However, I found it very useful to connect the wire to a blank PCB using a stackable arduino head, and then you can easily plug it into the controller.
Take a look at the video above that shows an overview of the test fixture for Rambo 1.
3L and how to connect everything when using bare pcb.
Once you have everything connected, the rest is to test your motherboard.
You need Rambo-
Upload software from my github repository (
Make sure you check out the \"v2\" branch). The RAMBoTest.
Py script is the main executable to test the RAMBo board.
You can run the tester using the following tools: You can also provide it with specific tests to run as parameters, for example: if you need to disable tests, you can program in RAMBoTester.
Py by editing the file and adding a line similar to the following: Many configuration options can also be used in configuration/configuration. py file.
However, if you do not use the Lambo board, you will need to adjust the software to your board.
The software has recently been rewritten from scratch so that it can be easily ported to other motherboards.
However, a basic understanding of Python programming is needed.
The new design allows a more modular approach in which each test is represented by a unique object and each test type is implemented in its own class.
Some base classes can be used to handle the basic functions of test cases, logging mechanisms, and test logic.
The test/module contains the base class and the test module.
The base classes are: there are several general-purpose tests, such as TestGPIO in the gpio.
Py and testandialog simulation.
Py itself has more specific test classes that are derived from them, such as testtickets and testend derived from TestGPIO and TestThermistors, TestVRefs, and testsupply rails
There are also some specific tests, such as ProgramFirmware, which is a test wrapper for avrdude and TestMotors that can test the stepping motors and verify that they are all working properly.
To implement a new test, you must derive from the test case class and rewrite the _ test and _ verify methods.
The _ Test method needs to perform the Test using whatever is available in the context object (
More information later)
The _ verify method needs to set \'self \'.
The status of the value in the TestStatus enumeration.
The context object passed to the _ test and _ verify methods is an object derived from the TestContext, and its purpose is to pass information between tests that can be used by test cases.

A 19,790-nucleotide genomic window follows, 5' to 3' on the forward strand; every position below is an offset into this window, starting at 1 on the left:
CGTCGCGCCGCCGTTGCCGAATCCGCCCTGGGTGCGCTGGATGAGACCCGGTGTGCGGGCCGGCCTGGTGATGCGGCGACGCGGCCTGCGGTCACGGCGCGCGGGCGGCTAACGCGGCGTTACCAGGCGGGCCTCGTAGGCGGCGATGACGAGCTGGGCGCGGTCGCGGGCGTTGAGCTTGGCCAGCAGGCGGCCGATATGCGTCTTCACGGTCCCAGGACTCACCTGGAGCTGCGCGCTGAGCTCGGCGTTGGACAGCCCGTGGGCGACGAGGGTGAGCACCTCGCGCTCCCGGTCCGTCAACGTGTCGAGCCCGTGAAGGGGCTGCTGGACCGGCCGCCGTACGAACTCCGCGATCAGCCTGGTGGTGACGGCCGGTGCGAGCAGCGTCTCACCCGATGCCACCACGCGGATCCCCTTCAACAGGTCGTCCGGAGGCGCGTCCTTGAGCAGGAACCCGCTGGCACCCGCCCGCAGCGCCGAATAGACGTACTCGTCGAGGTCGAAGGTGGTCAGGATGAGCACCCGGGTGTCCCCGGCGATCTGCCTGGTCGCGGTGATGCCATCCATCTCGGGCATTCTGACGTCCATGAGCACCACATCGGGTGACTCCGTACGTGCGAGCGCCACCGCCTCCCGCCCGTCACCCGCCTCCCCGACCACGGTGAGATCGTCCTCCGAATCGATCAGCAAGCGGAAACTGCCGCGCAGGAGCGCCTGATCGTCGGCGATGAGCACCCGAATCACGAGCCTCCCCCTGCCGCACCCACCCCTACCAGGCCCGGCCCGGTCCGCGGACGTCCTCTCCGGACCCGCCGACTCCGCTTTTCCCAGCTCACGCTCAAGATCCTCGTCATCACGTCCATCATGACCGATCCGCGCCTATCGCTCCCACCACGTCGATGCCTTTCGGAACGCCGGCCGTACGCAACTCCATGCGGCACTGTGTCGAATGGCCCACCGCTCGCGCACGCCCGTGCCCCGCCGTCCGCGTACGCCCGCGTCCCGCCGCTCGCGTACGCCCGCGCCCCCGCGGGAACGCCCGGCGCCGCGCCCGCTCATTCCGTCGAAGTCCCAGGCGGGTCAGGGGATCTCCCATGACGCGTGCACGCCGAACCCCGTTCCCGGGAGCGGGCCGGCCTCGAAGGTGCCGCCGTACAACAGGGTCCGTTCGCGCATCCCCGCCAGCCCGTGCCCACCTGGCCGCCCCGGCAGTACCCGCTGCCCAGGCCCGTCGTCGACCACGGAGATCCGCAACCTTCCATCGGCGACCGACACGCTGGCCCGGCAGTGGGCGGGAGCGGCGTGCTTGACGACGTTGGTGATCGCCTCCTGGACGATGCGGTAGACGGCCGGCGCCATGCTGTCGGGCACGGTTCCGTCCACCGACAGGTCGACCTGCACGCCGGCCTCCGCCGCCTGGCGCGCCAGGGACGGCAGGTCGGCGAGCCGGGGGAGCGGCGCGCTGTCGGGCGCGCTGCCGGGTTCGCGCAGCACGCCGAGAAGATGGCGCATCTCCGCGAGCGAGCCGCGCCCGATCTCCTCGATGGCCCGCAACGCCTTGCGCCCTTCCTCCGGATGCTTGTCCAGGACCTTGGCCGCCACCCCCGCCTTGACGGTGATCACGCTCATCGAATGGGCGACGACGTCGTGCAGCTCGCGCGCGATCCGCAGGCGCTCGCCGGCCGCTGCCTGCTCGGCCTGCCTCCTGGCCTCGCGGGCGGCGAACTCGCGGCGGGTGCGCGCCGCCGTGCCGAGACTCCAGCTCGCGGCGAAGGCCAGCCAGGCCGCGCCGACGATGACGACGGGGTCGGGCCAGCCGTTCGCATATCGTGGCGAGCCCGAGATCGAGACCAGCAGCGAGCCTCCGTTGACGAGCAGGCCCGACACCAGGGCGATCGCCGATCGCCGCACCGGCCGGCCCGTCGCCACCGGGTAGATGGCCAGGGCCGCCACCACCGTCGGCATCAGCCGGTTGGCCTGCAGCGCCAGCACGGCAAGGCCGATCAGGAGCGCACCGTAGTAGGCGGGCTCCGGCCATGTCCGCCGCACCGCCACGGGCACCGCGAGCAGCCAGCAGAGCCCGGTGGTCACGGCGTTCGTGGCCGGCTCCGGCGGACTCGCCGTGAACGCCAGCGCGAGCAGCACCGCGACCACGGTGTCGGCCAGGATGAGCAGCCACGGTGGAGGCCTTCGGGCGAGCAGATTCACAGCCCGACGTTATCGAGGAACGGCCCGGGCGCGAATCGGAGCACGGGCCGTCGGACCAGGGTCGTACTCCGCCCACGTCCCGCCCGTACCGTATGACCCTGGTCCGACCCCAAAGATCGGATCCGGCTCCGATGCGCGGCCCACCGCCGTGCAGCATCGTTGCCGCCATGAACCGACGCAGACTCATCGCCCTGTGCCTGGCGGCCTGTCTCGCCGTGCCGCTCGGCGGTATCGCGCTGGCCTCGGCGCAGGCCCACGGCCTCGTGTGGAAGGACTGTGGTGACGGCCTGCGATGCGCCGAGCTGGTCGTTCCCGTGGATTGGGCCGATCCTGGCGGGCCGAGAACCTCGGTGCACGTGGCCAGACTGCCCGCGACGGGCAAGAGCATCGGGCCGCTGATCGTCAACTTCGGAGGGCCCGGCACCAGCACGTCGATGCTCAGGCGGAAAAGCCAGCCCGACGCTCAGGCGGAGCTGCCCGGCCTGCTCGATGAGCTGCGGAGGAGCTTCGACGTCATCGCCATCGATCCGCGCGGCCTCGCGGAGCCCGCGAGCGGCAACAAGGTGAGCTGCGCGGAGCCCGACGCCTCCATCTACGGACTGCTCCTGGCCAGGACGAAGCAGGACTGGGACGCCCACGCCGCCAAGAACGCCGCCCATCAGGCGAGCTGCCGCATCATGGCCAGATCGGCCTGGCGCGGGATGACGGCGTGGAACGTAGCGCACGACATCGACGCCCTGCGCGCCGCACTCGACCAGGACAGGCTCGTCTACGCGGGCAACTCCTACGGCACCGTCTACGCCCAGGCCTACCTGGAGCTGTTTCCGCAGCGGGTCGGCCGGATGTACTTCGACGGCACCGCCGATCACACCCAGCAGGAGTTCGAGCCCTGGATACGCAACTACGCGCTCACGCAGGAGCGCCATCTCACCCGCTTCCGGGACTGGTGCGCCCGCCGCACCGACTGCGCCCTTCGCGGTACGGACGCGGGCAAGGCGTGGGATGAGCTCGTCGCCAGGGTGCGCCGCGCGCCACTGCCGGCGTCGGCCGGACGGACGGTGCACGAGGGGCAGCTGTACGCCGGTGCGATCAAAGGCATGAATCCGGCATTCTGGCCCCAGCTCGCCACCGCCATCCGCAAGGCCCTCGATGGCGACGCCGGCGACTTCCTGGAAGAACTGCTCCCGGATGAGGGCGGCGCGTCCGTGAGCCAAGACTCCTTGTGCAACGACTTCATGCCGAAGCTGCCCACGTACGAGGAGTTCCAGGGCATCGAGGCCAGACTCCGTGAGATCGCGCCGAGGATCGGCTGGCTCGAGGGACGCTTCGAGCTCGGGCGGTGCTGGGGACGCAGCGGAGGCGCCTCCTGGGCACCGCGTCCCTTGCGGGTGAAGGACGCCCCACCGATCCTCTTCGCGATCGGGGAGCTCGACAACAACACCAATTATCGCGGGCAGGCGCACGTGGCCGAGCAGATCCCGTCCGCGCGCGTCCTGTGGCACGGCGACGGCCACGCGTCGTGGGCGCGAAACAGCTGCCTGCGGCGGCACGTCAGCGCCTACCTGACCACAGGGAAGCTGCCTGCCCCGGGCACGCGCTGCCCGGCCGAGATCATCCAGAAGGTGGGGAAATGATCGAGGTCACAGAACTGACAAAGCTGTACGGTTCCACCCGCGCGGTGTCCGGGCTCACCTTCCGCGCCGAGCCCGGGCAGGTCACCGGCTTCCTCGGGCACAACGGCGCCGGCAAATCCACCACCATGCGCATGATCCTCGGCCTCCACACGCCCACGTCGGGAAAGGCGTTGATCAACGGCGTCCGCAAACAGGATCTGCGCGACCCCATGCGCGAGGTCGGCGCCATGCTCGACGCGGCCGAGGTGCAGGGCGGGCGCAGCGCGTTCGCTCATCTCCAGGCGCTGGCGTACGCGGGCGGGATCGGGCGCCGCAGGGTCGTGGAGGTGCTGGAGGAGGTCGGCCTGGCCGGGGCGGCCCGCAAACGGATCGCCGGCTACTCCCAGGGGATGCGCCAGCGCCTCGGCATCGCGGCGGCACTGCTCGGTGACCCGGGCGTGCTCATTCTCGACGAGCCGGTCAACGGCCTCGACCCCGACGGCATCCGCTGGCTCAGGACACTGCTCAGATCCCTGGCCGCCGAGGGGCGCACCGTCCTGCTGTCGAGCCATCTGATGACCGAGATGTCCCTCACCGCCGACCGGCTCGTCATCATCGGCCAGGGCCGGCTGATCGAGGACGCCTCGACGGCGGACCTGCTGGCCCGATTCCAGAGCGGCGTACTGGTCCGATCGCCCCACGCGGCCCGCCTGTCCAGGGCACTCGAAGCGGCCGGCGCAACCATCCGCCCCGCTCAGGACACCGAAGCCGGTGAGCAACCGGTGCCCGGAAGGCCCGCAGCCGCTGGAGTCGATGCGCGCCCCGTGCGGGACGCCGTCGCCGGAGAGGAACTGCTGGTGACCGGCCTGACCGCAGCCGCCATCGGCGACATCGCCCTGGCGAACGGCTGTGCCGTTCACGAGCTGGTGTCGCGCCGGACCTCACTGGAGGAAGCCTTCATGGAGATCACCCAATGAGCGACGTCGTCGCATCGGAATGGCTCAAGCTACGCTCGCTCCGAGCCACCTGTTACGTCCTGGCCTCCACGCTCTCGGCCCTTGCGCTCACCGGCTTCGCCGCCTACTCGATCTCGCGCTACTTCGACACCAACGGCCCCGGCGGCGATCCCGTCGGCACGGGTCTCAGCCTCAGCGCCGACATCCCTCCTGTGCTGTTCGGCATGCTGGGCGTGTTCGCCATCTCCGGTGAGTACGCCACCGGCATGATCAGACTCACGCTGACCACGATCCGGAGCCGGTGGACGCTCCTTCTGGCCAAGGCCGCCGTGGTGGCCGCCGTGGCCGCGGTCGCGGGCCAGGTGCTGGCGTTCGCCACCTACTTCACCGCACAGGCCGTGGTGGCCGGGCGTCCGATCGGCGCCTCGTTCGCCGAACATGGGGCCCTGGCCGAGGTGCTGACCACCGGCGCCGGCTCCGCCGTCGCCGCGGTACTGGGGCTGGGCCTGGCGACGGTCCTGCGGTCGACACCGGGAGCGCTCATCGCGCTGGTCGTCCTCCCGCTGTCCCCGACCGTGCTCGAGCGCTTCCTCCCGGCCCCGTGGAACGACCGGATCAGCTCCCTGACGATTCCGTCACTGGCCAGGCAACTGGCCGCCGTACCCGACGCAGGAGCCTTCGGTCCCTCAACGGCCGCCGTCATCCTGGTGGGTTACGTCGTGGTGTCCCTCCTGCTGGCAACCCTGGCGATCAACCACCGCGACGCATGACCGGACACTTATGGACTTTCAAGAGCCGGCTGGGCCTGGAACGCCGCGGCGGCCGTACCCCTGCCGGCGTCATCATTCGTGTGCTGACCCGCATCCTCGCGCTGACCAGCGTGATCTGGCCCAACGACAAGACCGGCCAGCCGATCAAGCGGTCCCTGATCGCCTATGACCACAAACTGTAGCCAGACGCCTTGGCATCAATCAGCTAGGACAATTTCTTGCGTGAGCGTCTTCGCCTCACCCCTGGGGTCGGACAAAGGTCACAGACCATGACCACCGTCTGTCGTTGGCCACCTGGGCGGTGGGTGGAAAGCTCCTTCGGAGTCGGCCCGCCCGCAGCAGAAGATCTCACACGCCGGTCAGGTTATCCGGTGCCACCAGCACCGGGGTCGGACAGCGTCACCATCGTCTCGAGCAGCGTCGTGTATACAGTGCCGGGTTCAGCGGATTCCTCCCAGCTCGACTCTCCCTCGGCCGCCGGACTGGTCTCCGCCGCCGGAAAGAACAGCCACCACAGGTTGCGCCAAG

For example, an interface accessing DUT is available in context.
Target when the controller is available as context. controller.
Also, most tests need to access specific fields from the object context. pinmapping.
In order to provide the required information to the test case, you need to derive a class from TestContext.
More specifically, you need to instantiate a self in your subclass.
Pinmapping object.
For example, if you need to turn the power on/off before and after the test runs, you can do so by rewriting the testingstart and TestingEnded methods.
Finally, you need to implement a new class derived from TestRunner for your motherboard.
This is very simple. You just need to define yourself.
Contains test variables for the list of test case objects and returns the context you created through the context property.
You can then create the TestRunner object and call the Run method to Run all the tests, or you can give it a specific test list to Run if you want.
There\'s a lot more to say about the software, such as fatal, required, _ finally test cases, or how to configure the log system to use the database, or how to get a summary of test execution, or disable specific tests, what each test status means, and so on. .
However, the source code is quite simple and the documentation is good and you can find a lot of things by reading the code.
I leave you with a model to test the software\'s potential GUI in which the GUI can be dynamically generated from any TestRunner instance and give control of each test to the user.
Today, there are so many electronic options for 3D printers, each with more clones.
Unfortunately, most of the electronics that people buy are barely tested, and often can be easily damaged due to lack of QA.
Hopefully, this project will make it easier for electronic manufacturers, distributors or printer manufacturers to test their electronic products before sending them to customers, thereby improving the reliability of their motherboard, the reputation of the brand, and customer satisfaction.
It takes about 50 seconds to test the motherboard, where it takes more than 40 seconds to upload firmware and verify the upload.
It takes only a few seconds to switch the motherboard, so this is a very fast and useful way, especially when the manufacturer already needs to upload his own firmware to the motherboard, add 30 seconds per board, make sure that there are no defects that will upset the customer and avoid returns.
Overall, it took me nearly 2 months to study the design and software development of this machine.
Multiple iterations and multiple attempts failed.
I hope that the wider community will benefit from my efforts and accept the basic principle behind open source, that is, to stop reinventing the wheel, reuse the work of others and improve it.